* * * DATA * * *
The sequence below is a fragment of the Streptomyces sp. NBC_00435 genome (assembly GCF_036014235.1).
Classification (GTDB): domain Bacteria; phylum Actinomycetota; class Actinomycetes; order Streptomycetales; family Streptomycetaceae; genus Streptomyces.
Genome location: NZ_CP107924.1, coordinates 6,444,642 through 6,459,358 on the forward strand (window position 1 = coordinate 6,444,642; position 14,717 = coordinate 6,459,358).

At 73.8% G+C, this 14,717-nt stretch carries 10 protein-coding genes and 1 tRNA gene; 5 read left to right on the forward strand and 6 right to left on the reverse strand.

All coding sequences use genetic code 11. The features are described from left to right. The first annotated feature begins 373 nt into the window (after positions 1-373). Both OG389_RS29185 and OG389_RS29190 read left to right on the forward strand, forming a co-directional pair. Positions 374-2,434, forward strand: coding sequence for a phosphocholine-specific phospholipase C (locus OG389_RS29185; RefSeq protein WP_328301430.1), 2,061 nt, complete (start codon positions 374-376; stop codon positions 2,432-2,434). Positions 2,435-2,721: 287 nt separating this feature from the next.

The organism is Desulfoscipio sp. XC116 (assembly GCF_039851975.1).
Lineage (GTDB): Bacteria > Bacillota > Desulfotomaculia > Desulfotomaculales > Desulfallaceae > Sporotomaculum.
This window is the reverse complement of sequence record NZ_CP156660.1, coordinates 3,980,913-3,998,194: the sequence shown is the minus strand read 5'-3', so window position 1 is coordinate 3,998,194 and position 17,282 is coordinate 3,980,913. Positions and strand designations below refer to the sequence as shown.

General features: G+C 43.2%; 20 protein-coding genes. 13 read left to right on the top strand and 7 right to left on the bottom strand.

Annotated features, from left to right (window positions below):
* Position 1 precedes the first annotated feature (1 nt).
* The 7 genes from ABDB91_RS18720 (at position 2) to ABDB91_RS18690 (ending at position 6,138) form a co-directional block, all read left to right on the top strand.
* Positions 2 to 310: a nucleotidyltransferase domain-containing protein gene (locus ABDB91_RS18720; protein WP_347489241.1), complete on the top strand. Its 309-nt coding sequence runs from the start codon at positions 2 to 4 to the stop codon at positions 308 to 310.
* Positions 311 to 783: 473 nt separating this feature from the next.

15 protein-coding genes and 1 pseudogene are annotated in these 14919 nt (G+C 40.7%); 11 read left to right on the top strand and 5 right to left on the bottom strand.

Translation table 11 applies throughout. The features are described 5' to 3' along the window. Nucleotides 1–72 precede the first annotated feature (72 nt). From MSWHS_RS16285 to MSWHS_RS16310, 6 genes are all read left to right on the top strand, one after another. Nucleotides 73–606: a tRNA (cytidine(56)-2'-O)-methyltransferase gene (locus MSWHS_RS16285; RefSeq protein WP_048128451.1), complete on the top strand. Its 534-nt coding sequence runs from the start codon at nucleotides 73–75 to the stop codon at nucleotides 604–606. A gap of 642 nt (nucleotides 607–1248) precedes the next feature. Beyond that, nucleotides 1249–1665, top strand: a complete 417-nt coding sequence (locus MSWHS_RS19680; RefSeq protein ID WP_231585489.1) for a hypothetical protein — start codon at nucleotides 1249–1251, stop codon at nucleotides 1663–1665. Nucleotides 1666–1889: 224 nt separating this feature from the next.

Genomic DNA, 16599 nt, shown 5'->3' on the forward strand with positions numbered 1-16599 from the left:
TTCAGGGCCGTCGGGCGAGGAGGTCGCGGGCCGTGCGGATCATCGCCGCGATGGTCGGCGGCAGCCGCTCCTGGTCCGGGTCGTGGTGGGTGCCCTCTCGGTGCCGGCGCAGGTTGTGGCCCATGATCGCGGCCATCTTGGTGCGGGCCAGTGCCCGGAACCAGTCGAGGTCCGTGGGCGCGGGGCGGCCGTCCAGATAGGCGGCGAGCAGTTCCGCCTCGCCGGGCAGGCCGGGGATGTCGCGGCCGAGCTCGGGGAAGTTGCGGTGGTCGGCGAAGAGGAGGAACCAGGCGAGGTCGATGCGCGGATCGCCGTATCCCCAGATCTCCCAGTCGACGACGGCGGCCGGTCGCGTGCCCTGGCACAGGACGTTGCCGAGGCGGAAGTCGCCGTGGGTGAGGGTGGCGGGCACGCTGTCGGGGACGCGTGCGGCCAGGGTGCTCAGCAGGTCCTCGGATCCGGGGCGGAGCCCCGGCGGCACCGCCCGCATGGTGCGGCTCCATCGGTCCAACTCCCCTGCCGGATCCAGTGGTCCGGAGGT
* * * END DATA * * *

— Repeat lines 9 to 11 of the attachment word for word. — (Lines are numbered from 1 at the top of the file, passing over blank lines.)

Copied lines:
General features: G+C 43.2%; 20 protein-coding genes. 13 read left to right on the top strand and 7 right to left on the bottom strand.

Annotated features, from left to right (window positions below):
* Position 1 precedes the first annotated feature (1 nt).